A taboo is a prohibition placed on exposing what is good as well as what is bad. Indeed, prohibited by authority or social influences, taboos are rooted in an unconscious guilt and insulated from our psychosocial life-worlds by mediating institutions of religion and politics. Yet, in an age of secularisation and liberalisation, new mediating institutions of the taboo are emerging, particularly within contemporary museology. Presently, therefore, a number of time-honoured taboos are increasingly becoming translucent and, as a result, there is a new willingness to tackle inherently ambiguous and problematical interpretations. Consequently, an exhilarating phase of museological development has opened up, and with it, the strategic deployment and (re)presentation of taboo subjects within museums, such as death and dying, now provides for a ‘dark leisure’ experience. However, speculation remains as to the consequences and experiential nature of consuming the taboo within the visitor economy. Thus, this chapter offers a a new theoretical model to frame ‘dark leisure’ experiences and the (de)construction of morality within secular society. Ultimately, the chapter suggests ‘dark leisure’ experiences form an integral part of dialogic meaning making and, as such, offer the contemporary leisure visitor a counter-hegemonic and emancipatory opportunity to (de)construct ontological meanings of contemporary society.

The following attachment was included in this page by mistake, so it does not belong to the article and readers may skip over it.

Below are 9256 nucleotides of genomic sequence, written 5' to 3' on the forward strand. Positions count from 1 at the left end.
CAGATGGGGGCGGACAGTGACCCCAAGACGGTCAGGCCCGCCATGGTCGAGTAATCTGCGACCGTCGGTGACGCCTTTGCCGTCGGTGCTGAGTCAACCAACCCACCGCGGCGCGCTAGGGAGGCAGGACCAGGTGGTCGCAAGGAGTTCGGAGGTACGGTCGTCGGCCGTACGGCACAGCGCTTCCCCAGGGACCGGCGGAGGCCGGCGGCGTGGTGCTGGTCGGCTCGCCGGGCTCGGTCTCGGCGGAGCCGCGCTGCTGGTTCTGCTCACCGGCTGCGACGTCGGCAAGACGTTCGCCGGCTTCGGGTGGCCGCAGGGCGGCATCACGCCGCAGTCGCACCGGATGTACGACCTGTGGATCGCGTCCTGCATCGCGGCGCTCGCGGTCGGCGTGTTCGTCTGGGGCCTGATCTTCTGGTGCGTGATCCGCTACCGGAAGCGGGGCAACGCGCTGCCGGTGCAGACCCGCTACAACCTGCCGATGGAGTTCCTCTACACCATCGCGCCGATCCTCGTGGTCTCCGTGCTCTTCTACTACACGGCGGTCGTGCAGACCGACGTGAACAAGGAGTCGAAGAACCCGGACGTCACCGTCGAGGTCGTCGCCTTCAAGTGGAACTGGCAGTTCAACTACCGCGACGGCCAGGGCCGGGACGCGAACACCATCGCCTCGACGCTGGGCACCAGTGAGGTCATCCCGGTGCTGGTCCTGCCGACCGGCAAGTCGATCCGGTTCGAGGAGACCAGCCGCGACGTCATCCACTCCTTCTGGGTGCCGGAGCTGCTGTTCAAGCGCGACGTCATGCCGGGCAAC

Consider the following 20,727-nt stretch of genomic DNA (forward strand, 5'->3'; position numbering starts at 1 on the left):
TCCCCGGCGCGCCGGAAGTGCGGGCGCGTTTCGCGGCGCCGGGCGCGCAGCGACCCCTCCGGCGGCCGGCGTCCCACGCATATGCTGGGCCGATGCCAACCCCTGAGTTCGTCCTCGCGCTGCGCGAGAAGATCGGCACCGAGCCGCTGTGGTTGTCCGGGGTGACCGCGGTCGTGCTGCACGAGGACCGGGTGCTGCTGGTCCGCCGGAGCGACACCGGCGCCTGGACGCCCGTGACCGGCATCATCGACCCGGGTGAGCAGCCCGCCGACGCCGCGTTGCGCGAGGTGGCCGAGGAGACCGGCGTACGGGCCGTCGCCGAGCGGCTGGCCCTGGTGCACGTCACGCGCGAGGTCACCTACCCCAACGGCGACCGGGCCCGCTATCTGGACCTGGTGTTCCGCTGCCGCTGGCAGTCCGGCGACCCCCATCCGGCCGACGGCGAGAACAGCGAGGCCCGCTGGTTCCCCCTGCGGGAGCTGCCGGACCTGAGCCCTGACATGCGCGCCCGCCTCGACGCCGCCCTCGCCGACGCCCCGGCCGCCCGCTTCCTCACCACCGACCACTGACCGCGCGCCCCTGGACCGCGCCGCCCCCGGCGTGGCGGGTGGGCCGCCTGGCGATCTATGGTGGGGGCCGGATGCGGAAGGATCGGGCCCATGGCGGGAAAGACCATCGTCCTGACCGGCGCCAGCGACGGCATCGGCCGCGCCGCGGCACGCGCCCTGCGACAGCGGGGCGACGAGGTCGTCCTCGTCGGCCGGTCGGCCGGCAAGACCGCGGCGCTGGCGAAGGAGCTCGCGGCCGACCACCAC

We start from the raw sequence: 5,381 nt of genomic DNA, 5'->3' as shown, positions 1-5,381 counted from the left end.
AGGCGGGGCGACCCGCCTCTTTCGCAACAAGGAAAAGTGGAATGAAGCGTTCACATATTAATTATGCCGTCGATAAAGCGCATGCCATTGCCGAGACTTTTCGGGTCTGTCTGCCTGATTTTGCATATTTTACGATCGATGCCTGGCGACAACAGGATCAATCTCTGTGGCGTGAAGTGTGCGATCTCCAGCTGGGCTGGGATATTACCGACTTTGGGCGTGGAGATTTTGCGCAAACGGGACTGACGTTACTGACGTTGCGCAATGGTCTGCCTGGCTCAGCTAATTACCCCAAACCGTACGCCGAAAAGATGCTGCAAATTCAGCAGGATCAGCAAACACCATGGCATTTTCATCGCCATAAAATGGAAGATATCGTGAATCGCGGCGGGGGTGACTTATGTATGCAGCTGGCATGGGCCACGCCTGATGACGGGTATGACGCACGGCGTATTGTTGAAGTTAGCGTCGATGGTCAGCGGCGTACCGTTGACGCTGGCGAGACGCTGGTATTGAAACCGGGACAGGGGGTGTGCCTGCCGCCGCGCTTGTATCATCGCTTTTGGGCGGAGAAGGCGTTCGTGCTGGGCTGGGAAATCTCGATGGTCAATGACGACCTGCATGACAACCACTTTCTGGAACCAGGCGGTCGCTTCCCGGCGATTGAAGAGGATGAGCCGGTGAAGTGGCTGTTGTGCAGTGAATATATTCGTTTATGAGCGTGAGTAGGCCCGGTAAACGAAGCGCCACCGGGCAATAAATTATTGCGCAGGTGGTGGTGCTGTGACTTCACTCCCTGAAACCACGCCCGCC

- dark tourism,
- dark leisure,
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